If you’re experiencing pain and think you may require golfers elbow surgery, seek medical attention from a sports injury clinic near you. Orthopedic Associates offers a full spectrum of musculoskeletal care, along with in-house physical therapy, and state-of-the-art-technology including our digital imaging and open MRI, and an on-site surgical center for more patient convenience.
Golfers Elbow Surgery
Golfer’s Elbow, known to us as Medial Epicondylitis, is the inflammation in the tendons that connect the forearm to the elbow, which causes the inner side of the elbow joint pain and becomes tender to the touch. It often affects those who play golf (hence the name) and other sports which involve throwing. Golfer’s Elbow can also occur to those in manual labor occupations, or those to which involve climbing may also be affected. The term is not subject to just those who just play golf.
Golfer’s elbow is not as well known as Tennis elbow, but similar in the fact that both are forms of elbow tendinitis. The difference is that tennis elbow stems from damage to tendons on the outside of the elbow, while tendons cause golfer’s elbow on the inside.
Golfer’s Elbow is one of the most persistent conditions that many people are faced with. Whether it’s due to a sudden trauma or the result of repetitive strain, once damaged, the elbow can be incredibly difficult to heal on its own.
Golfers Elbow Home Remedy Treatments
There are many different types of Golfer’s Elbow exercises and home remedy treatments that have had success with relieving pain. These exercises can be split into two areas that focus on stretching and strengthening.
- Bend the wrist of your injured arm back and forward as far as you can. Do two sets of fifteen every day in the morning.
- Press the back of the hand on your injured side with your other hand to help bend your wrist. Hold for 30 seconds. Then stretch the hand back by pressing the fingers in a backward direction. Keep the arm on your injured side straight during this exercise. Do three sets.
- Bend the elbow of your injured arm 90 degrees, keeping your elbow at your side. Turn your palm up and hold for ten seconds. Then slowly turn your palm down and hold for five seconds. Make sure you keep your elbow at your side and bent 90 degrees while you do the exercise. Do 2 sets of 15.
- Hold a gallon of milk by the handle in the hand of your injured side with your palm up. Use the hand on the side that is not injured to bend your wrist up. Then let go of your wrist and use just your injured side to lower the weight slowly back to the starting position. Gradually increase the weight you are holding.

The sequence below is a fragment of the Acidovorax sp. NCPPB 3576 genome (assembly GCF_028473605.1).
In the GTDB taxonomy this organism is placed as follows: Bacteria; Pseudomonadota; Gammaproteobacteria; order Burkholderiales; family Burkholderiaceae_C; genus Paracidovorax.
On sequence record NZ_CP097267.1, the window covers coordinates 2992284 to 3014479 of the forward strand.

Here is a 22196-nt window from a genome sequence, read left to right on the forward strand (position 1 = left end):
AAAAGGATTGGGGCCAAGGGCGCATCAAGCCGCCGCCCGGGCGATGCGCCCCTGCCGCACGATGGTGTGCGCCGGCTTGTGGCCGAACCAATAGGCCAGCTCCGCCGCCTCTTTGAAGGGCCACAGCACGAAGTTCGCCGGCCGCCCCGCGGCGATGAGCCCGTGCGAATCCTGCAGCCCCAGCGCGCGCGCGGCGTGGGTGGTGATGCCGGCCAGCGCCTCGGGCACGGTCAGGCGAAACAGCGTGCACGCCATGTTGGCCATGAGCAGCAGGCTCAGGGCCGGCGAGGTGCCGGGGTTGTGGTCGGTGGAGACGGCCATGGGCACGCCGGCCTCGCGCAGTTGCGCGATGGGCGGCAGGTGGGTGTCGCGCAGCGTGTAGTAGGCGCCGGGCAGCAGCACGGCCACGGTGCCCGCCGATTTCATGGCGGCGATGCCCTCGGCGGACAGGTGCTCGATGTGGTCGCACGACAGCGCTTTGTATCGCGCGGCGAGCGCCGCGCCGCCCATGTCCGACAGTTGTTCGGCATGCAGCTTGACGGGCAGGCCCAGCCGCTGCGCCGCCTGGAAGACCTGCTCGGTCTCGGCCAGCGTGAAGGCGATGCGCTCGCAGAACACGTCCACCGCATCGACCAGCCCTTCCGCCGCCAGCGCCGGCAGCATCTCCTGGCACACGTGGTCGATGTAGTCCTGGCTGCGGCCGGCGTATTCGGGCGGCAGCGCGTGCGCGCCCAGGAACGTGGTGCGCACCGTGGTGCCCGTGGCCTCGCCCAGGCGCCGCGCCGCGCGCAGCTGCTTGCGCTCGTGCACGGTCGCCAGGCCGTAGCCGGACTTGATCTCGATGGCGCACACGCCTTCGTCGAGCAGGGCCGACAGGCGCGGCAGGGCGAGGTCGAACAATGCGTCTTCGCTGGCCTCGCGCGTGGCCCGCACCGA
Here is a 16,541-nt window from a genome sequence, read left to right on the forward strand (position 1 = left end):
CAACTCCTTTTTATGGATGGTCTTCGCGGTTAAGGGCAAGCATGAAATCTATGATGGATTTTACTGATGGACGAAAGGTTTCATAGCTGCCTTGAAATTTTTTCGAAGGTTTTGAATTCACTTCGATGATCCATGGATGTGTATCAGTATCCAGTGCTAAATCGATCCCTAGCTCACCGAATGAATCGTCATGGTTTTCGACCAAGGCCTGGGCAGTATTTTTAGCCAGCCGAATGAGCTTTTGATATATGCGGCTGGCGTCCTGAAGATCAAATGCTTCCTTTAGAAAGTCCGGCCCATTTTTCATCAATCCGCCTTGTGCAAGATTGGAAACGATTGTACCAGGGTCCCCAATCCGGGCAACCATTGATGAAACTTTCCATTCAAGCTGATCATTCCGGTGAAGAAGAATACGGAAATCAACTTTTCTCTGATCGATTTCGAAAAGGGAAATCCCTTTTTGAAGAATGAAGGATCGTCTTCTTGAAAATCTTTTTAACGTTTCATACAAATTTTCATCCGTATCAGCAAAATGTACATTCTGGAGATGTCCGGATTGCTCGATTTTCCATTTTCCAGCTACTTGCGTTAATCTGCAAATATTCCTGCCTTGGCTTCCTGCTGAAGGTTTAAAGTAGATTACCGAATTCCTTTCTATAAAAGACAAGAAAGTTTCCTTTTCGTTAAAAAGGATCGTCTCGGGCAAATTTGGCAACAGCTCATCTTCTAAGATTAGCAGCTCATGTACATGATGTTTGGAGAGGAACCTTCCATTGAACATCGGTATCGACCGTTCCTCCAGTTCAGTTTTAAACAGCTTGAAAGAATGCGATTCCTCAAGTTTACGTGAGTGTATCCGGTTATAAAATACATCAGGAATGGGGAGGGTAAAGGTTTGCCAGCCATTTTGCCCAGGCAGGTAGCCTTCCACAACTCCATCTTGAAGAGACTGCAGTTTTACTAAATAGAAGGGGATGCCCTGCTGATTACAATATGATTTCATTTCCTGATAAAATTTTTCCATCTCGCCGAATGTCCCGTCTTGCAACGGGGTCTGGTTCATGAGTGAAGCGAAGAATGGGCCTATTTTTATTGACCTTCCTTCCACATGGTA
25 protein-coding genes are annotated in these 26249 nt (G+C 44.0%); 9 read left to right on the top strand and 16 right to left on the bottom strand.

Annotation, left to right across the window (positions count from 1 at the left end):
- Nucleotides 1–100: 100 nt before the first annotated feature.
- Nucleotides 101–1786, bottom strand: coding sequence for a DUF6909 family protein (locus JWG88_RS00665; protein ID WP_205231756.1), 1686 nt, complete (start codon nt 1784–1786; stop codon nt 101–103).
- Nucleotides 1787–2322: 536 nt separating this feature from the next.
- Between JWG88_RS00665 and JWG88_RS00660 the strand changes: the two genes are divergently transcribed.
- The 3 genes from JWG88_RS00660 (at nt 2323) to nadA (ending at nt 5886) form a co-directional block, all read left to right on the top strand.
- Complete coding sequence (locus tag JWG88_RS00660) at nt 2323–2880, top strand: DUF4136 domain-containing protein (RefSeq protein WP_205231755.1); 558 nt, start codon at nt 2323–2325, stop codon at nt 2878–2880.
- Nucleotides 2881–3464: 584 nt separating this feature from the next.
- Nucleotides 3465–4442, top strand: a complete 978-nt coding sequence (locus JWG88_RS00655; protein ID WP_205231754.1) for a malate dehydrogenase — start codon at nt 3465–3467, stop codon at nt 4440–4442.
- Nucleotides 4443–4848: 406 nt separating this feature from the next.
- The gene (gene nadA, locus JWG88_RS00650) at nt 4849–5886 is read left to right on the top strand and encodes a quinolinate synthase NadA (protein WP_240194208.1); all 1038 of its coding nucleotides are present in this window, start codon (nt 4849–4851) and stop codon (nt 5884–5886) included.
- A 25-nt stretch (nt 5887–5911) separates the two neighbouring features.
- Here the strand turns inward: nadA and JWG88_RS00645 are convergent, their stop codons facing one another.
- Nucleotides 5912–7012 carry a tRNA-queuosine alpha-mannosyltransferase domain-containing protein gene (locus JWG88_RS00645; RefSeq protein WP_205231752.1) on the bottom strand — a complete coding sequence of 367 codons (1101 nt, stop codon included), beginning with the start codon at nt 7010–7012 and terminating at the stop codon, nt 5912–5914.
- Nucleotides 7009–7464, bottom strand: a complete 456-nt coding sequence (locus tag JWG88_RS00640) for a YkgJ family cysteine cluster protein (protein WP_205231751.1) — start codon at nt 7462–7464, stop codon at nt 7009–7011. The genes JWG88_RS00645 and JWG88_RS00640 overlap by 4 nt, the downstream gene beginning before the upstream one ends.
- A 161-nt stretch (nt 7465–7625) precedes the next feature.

- Squeeze a soft rubber ball and hold the squeeze for 5 seconds throughout the day.
Forearm pronation and supination strengthening: Hold a soup can or hammer handle in your hand and bend your elbow 90 degrees. Slowly turn your hand so your palm is up and then down. Do 2 sets of 15.
- Hold a lightweight with your palm up. Slowly bend your elbow so that your hand is coming toward your shoulder. Then lower it slowly so your arm is completely straight.
Golfers Elbow Surgery Recovery Time
All injuries are different, but golfers elbow surgery is an option that many people choose to take often. The surgeon cleans up the tendon, removing only the damaged tissue. A commonly used surgery for golfer’s elbow is called a medial epicondyle release. This surgery takes tension off the flexor tendon.
Golfers Elbow Surgery begins by making an incision along the arm over the medial epicondyle. The key to nonsurgical treatment is to keep the collagen from breaking down further. The goal is to help the tendon heal.
If the problem is caused by inflammation, anti-inflammatory medications such as ibuprofen may give you some relief. If inflammation doesn’t go away, your doctor may inject the elbow with cortisone, which is a powerful anti-inflammatory medication. The benefits are temporary, but they can last for a period of weeks to several months.
In most cases where the tendon is inflamed, nonsurgical treatment is usually only needed for four to six weeks. When symptoms are from tendonosis, you can expect healing to take longer, usually up to three months. If the tendonosis is chronic and severe, complete healing can take up to six months
Doctors usually have their patients with this procedure work with a physical or occupational therapist afterward. The therapist will likely give you tips on how to rest your elbow and advice to go about daily activities without putting extra strain on your elbow. Your therapist will also likely apply tape to take some of the load off the muscles in your arm. Some may use a strap that wraps around the upper forearm in a way that relieves the pressure on the tendon attachment in your elbow.